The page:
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Posted January 19, 2009 | Copyright © The Northern Virginia Daily
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Pastor looks back on Civil Rights movement, ahead to Obama presidency
By Jessica Wiant -- Daily Staff Writer
FRONT ROYAL -- The Rev. James M. Kilby pulls out memento after memento as he tells a series of stories about his life.
From a large envelope he slides out blown-up black and white photos from Time magazine's coverage of his first day at the old Warren County High School on Luray Avenue. It was Feb. 18, 1959 -- the day he and about 20 other black students were the first to integrate there.
He takes out a writing pen from its original box. It's a replica of the one President Johnson used to sign the Civil Rights Act in 1964. Kilby's supervisor at the White House, where he was employed by the CIA as a messenger at the time, presented the pens to Kilby and several of his black co-workers. A photo of all of them, lined up with the president, is framed on Kilby's wall.
In another frame, a yellowed newspaper page contains three pictures from the inauguration of President Nixon in 1969. Kilby points himself out among a cluster of National Guardsmen marching along the parade route.
And he takes his newest keepsake down from the wall. It's an enlarged copy of a thank-you card he got when he donated to a presidential campaign for the first time, with Barack Obama's signature at the bottom.
As a lifelong firsthand witness to the Civil Rights movement, that Obama will be the first black to serve in the country's highest office has perhaps extra meaning for Kilby.
"I believe in a supreme being and that he's behind all this," Kilby says. "I think he's the right man for the job, and at the right time, too."
For one thing, Obama's inauguration Tuesday comes less than a month away from the 50th anniversary of the day Kilby and his classmates walked up the hill to the Luray Avenue school for the first time, trying to stay focused as they passed a group of white protesters.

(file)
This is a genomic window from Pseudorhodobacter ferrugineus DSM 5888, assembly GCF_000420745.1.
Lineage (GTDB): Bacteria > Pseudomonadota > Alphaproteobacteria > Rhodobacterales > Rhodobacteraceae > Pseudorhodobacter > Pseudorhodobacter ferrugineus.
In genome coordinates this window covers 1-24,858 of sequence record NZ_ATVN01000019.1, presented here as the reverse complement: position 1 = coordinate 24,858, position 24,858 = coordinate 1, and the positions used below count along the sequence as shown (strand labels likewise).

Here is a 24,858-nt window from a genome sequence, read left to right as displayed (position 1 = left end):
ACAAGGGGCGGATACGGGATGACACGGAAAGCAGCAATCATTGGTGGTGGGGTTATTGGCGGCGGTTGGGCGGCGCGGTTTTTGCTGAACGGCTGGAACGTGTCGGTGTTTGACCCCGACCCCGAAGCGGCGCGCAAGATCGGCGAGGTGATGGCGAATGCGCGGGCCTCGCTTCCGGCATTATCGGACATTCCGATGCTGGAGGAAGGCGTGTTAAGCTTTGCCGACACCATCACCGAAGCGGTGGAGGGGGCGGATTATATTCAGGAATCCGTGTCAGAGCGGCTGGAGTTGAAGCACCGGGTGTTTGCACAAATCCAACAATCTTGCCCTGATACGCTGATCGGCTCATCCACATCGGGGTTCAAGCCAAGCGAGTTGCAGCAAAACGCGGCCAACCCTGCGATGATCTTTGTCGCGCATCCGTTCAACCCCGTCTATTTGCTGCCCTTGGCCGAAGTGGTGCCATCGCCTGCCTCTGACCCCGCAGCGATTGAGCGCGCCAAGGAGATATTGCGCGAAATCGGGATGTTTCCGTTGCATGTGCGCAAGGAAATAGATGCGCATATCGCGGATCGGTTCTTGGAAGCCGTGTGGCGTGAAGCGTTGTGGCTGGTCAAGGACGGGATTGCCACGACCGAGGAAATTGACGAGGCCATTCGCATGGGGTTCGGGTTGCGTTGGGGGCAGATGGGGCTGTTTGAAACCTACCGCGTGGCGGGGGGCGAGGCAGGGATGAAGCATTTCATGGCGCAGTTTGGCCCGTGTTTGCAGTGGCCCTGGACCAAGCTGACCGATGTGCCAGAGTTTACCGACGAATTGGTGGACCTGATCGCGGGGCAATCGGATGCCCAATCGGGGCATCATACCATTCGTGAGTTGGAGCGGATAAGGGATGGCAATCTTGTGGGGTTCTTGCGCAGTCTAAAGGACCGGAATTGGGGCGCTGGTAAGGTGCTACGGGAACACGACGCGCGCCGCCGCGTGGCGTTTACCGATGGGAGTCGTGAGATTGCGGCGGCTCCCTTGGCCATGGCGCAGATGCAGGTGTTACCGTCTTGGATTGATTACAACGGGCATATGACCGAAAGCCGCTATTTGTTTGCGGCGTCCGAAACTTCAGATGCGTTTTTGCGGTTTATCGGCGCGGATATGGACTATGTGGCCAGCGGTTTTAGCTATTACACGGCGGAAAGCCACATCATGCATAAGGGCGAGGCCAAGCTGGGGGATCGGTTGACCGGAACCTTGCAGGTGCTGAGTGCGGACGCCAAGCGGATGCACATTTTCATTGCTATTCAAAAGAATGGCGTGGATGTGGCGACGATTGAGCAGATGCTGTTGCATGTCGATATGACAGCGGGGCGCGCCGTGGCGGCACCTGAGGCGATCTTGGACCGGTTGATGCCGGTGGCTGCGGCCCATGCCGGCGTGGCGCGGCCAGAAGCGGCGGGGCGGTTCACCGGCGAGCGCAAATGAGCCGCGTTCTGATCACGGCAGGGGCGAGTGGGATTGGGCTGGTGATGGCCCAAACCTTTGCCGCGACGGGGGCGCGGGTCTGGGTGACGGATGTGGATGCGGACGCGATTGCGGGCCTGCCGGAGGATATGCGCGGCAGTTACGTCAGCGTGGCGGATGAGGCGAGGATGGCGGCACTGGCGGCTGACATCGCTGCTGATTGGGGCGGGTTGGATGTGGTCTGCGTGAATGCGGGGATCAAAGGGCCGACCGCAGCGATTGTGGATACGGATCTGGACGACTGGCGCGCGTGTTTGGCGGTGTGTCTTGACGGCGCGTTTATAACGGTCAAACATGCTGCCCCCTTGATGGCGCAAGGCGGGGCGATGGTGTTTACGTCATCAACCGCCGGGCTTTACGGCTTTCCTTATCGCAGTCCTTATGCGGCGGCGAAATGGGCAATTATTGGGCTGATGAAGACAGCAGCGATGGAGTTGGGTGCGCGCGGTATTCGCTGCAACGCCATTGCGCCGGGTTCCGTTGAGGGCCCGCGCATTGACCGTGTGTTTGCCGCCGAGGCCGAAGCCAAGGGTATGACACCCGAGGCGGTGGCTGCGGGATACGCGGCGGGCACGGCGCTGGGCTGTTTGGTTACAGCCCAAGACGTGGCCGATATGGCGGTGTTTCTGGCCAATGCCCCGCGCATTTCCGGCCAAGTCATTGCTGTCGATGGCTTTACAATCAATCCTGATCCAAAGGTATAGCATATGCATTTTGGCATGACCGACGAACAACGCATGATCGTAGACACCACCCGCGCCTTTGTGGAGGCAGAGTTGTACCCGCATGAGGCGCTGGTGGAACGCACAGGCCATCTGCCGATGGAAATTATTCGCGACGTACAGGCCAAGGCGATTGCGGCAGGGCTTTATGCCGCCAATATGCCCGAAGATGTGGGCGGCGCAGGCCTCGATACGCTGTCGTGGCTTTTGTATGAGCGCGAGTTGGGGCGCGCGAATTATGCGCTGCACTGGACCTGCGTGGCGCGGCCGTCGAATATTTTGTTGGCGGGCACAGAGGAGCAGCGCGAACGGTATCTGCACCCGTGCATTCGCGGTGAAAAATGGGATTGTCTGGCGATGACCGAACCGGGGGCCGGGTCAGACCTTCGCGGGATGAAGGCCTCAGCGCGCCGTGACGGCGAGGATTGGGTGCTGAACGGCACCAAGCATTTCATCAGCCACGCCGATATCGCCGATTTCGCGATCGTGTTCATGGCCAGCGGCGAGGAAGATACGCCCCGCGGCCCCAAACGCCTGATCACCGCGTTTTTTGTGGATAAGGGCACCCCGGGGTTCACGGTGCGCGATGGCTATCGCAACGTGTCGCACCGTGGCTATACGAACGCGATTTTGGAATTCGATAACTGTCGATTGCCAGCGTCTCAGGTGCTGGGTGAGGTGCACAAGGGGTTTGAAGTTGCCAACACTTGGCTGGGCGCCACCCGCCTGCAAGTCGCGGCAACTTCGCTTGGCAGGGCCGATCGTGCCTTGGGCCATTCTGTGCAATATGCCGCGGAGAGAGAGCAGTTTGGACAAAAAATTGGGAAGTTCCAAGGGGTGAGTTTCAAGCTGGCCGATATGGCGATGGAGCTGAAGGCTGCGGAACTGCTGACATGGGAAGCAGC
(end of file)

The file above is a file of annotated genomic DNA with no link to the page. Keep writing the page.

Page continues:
It all started with Kilby's father.
James W. Kilby grew up in Rappahannock County, where his father was a servant on a farm -- or as the younger Kilby explains it, was "a modern day slave."
"I think my father really observed the way his parents were treated," Kilby says, "... got this deep-seeded hatred for the way his parents were treated."
Another thing that hurt James W. Kilby deeply, his son explains, was that as a black janitor at the American Viscose plant, he was forbidden from eating in the cafeteria with the other employees. He thought as a human being he should have all the same privileges as white people, Kilby says.
"I mean, he was really ahead of his time, I think."
James W. Kilby, a janitor and farmer who himself didn't make it beyond elementary school, would eventually be driven to action.
* * *
For the younger Kilby, now 66, and his siblings, going to school up until seventh grade meant going to the "colored" elementary school. After that, if you wanted to continue your education, it meant not only leaving Front Royal, but leaving the county -- Warren County High School was exclusively available to white children.
The only other option offered by the School Board, Kilby says, was to bus older black students to the Manassas Industrial School, another "colored" school, where students were required to board through the week.
Being the oldest child in the family, Kilby went there first, he says.
"I guess I was the guinea pig," he says, laughing.
It was 1955, and that summer 14-year-old black Emmett Till had been brutally murdered in Mississippi.
Not only did it seem unfair to have to go away for school, according to Kilby, now it seemed dangerous.
"One reason I knew was my father kept telling about how unfair it was," Kilby says. "My father had a lot of common sense, a lot of wisdom."
During that year, Kilby's father fought for and won bus trips so his son and the others could at least come home to visit every other week.
Kilby made it through, but not without missing the three meals a day of farm-grown food he was used to at home, and not without catching a severe cold and dropping significant weight, he says.
The following year, Kilby's brother John was old enough for secondary school, too.
"That's when he decided he wasn't going to put his second son through this," Kilby says.
Again, his father fought the School Board and won. A bus was put on the roads to take his children and other blacks to school in Berryville each day.
"My father always looked out for his children. He always tried to make the system work for us," he said.
The following year, Kilby's sister Betty was old enough to join them on the trek to Berryville.
"I think that's when my father decided to really stand up," Kilby says.
* * *
In his self-published book, "The Forever Fight," the younger Kilby says, "My father was my one real role model."
In September 1958, with backing from the NAACP, James W. Kilby filed a class-action lawsuit on behalf of his children and others.